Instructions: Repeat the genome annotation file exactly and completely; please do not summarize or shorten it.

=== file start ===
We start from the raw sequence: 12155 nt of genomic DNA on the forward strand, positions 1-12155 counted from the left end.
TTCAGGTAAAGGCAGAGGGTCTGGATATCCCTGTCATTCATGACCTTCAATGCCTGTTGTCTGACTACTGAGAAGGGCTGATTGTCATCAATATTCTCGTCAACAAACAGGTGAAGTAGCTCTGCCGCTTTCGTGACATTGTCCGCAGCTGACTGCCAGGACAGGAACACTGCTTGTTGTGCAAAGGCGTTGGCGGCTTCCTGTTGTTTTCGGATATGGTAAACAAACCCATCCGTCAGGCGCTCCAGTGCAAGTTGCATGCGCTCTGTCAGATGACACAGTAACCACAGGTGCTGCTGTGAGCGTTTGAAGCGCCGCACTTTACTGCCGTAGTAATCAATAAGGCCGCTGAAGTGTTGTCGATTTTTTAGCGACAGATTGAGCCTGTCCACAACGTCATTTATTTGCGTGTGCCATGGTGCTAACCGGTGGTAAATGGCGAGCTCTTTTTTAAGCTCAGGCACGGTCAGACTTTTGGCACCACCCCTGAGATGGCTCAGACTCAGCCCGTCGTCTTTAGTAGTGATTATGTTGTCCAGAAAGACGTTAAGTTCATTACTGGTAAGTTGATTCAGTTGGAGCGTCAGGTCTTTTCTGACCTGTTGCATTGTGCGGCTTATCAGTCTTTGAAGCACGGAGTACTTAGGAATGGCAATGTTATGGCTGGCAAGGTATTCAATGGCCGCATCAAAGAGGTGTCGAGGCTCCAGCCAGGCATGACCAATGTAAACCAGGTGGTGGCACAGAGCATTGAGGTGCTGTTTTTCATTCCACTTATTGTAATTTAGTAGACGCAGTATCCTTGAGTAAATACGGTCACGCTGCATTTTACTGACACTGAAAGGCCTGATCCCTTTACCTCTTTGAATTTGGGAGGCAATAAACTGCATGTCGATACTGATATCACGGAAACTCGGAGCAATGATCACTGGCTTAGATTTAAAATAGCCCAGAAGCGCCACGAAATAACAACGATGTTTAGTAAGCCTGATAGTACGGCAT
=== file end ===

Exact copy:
We start from the raw sequence: 12155 nt of genomic DNA on the forward strand, positions 1-12155 counted from the left end.
TTCAGGTAAAGGCAGAGGGTCTGGATATCCCTGTCATTCATGACCTTCAATGCCTGTTGTCTGACTACTGAGAAGGGCTGATTGTCATCAATATTCTCGTCAACAAACAGGTGAAGTAGCTCTGCCGCTTTCGTGACATTGTCCGCAGCTGACTGCCAGGACAGGAACACTGCTTGTTGTGCAAAGGCGTTGGCGGCTTCCTGTTGTTTTCGGATATGGTAAACAAACCCATCCGTCAGGCGCTCCAGTGCAAGTTGCATGCGCTCTGTCAGATGACACAGTAACCACAGGTGCTGCTGTGAGCGTTTGAAGCGCCGCACTTTACTGCCGTAGTAATCAATAAGGCCGCTGAAGTGTTGTCGATTTTTTAGCGACAGATTGAGCCTGTCCACAACGTCATTTATTTGCGTGTGCCATGGTGCTAACCGGTGGTAAATGGCGAGCTCTTTTTTAAGCTCAGGCACGGTCAGACTTTTGGCACCACCCCTGAGATGGCTCAGACTCAGCCCGTCGTCTTTAGTAGTGATTATGTTGTCCAGAAAGACGTTAAGTTCATTACTGGTAAGTTGATTCAGTTGGAGCGTCAGGTCTTTTCTGACCTGTTGCATTGTGCGGCTTATCAGTCTTTGAAGCACGGAGTACTTAGGAATGGCAATGTTATGGCTGGCAAGGTATTCAATGGCCGCATCAAAGAGGTGTCGAGGCTCCAGCCAGGCATGACCAATGTAAACCAGGTGGTGGCACAGAGCATTGAGGTGCTGTTTTTCATTCCACTTATTGTAATTTAGTAGACGCAGTATCCTTGAGTAAATACGGTCACGCTGCATTTTACTGACACTGAAAGGCCTGATCCCTTTACCTCTTTGAATTTGGGAGGCAATAAACTGCATGTCGATACTGATATCACGGAAACTCGGAGCAATGATCACTGGCTTAGATTTAAAATAGCCCAGAAGCGCCACGAAATAACAACGATGTTTAGTAAGCCTGATAGTACGGCAT